role in awakening Bolivia's indigenous majority. I have a very serious
problem with that, politically, socially, and in every other kind of
way.

What are the POLITICS of having all sorts of OTHER folks, mostly white
folks, talking about Evo, and not taking a few pages of the magazine or
the web site to print an interview with or a couple of speeches by the
man himself? Is the message that won this election --HIS message-- so
unimportant? Why not, just for a change, listen to the voice of those
who have been gagged for 500 years? 

Evo is so marginalized in the thoughts of the editors, that when, all of
8 or 9 days later, in his very FIRST trip, Evo jets off to Havana to
begin plotting the literacy campaign and getting THOUSANDS of young
indigenous Bolivians educated as Medical Doctors, and getting some eye
clinics and some coaches to begin making a difference in people's lives,
on the ground, IV not only can't be bothered to cover it, they don't
even have the *wit* to correct the original article where it has
*already* spectacularly fallen on its face and continues to be an
embarrassment every day it remains on their web site in this form.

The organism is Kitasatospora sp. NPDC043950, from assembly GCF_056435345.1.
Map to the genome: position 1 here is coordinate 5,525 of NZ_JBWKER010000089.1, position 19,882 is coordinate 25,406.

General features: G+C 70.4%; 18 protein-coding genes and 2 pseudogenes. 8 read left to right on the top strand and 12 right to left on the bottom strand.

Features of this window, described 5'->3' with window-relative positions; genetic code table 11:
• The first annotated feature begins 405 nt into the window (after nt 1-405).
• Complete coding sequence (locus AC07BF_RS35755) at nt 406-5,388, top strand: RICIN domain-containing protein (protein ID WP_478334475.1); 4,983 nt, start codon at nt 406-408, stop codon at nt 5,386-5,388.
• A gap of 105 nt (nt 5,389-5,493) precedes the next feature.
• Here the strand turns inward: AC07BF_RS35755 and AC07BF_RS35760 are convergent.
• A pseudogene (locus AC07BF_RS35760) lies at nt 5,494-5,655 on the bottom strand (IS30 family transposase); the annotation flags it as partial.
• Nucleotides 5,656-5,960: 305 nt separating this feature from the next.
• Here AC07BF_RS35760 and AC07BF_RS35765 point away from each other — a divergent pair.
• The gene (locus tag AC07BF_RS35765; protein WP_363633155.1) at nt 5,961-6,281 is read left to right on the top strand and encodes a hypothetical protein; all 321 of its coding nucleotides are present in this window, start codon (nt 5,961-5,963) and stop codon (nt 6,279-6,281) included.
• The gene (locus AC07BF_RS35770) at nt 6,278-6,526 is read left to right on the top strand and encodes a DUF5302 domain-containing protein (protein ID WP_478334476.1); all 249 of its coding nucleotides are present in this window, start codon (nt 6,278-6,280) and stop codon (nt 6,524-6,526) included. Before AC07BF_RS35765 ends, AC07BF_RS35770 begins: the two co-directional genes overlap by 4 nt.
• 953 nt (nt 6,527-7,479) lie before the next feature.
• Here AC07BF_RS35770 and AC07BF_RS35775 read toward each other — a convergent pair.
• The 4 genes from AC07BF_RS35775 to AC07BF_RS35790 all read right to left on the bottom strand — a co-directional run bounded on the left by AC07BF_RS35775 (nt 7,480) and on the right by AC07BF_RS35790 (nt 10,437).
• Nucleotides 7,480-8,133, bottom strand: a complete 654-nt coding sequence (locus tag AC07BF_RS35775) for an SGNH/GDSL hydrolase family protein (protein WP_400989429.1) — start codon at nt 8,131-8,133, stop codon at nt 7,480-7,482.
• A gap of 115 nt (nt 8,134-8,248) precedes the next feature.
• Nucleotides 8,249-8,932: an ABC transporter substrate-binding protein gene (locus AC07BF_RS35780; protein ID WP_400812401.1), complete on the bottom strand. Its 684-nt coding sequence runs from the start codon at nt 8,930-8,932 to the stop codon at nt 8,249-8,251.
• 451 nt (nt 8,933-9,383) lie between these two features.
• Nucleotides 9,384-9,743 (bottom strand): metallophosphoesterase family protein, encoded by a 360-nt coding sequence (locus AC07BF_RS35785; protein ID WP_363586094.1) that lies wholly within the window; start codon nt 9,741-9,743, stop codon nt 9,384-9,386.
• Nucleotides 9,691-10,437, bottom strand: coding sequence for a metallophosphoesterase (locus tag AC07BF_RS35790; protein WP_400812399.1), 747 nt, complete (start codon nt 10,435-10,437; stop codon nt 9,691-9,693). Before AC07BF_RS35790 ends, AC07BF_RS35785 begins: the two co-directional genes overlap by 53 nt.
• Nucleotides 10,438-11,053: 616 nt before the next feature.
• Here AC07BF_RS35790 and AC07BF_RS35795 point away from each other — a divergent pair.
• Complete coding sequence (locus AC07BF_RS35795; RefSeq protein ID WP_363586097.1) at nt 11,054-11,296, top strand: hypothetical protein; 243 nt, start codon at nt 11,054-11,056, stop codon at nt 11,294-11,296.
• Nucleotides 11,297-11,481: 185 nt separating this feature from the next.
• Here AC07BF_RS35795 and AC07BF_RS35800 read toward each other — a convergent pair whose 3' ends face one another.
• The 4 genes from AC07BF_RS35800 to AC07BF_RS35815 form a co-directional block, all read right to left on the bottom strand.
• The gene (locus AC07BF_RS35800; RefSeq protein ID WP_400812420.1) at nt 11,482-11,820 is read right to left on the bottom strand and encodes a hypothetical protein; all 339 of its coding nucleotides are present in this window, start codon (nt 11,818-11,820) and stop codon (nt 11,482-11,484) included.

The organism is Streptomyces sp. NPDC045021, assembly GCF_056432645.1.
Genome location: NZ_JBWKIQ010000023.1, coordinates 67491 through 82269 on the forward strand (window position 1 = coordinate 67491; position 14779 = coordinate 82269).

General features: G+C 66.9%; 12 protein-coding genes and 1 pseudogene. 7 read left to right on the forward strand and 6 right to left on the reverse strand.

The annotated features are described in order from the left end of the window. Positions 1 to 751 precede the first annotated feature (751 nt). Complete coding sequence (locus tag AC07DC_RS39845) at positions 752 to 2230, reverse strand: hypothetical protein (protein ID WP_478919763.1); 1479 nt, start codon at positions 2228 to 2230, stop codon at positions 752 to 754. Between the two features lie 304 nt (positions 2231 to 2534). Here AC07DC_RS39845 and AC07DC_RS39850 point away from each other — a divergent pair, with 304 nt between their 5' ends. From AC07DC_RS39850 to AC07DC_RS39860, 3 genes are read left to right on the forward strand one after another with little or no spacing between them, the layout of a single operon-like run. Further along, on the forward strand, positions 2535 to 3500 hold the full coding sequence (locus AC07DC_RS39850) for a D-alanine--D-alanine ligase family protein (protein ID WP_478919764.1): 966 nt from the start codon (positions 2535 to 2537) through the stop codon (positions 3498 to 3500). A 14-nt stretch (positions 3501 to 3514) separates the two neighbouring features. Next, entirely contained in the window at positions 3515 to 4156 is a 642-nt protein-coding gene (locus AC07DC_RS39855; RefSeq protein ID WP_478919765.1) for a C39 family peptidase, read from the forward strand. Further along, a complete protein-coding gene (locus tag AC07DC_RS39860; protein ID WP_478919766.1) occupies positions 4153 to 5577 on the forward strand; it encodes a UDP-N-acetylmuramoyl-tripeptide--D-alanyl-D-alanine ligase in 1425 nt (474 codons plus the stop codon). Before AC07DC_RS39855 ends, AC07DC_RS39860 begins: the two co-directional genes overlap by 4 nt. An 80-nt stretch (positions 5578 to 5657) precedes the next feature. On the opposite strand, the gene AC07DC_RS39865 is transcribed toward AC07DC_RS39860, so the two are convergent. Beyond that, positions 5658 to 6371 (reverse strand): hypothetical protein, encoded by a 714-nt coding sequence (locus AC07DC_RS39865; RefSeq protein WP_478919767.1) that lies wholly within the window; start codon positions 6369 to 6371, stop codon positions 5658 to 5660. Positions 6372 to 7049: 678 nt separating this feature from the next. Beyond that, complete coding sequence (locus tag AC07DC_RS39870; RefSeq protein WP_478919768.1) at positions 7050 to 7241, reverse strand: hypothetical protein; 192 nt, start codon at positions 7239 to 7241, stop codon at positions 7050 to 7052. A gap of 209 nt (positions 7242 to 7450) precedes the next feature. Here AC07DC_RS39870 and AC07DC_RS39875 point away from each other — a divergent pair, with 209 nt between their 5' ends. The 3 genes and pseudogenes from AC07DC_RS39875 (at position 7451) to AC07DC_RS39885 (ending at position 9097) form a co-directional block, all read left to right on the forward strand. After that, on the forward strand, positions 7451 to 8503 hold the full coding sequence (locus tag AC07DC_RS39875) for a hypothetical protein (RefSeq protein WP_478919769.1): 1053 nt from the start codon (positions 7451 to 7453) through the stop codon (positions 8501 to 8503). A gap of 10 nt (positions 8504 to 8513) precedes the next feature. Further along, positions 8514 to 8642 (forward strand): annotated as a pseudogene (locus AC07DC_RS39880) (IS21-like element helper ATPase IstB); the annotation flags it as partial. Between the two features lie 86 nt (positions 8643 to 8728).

*  *  *

So there's just no question in my mind, this is a striking political
phenomenon. The reaction on this list, which has been the most
exaggerated, sectarian ultraleft reaction I can remember on some event.
Petras's article, and the fact that Counterpunch would accept it. 

Even before the vote, the ISO's paper, Socialist Worker, was damning
Morales with faint praise and statements like "Evo and running mate,
Álvaro García Linera, have sought to reassure financial markets..." and
"many fear this means Evo will end up following the path of Brazil’s
President Luiz Inácio 'Lula' da Silva."

It took a year and a half after his election before the first extremely
tentative discussion on this list on Chavez, yet now everyone wants to
denounce Evo as another Lula, or worse, WEEKS before he sworn in, and
when people like me point to the historic character of Evo's victory,
it's like scrooge on political steroids, it's all bah, humbug.

Yet it seems to me that if the last few weeks have proved anything, it
is that the Bolivian toilers have rallied around a leader, and that
leader is Evo. 

Undoubtedly, part of what's going on is spillover from a history of
factionalism on the Bolivian Left, and --based on the IV interviews--
the recent hyper-factional and sectarian attitude of Quispe and Solares.
But even then, you'd have to explain why this is getting purchase on the
international left.

The historical, political, sociological, class, gender and national
aspects of THIS phenomenon -- the instinctive "don't get carried away
with Evo" groundswell -- is something that should be examined, and I
think with seriousness and urgency.

I will submit my first contribution on that discussion separately in a
few moments.

Joaquín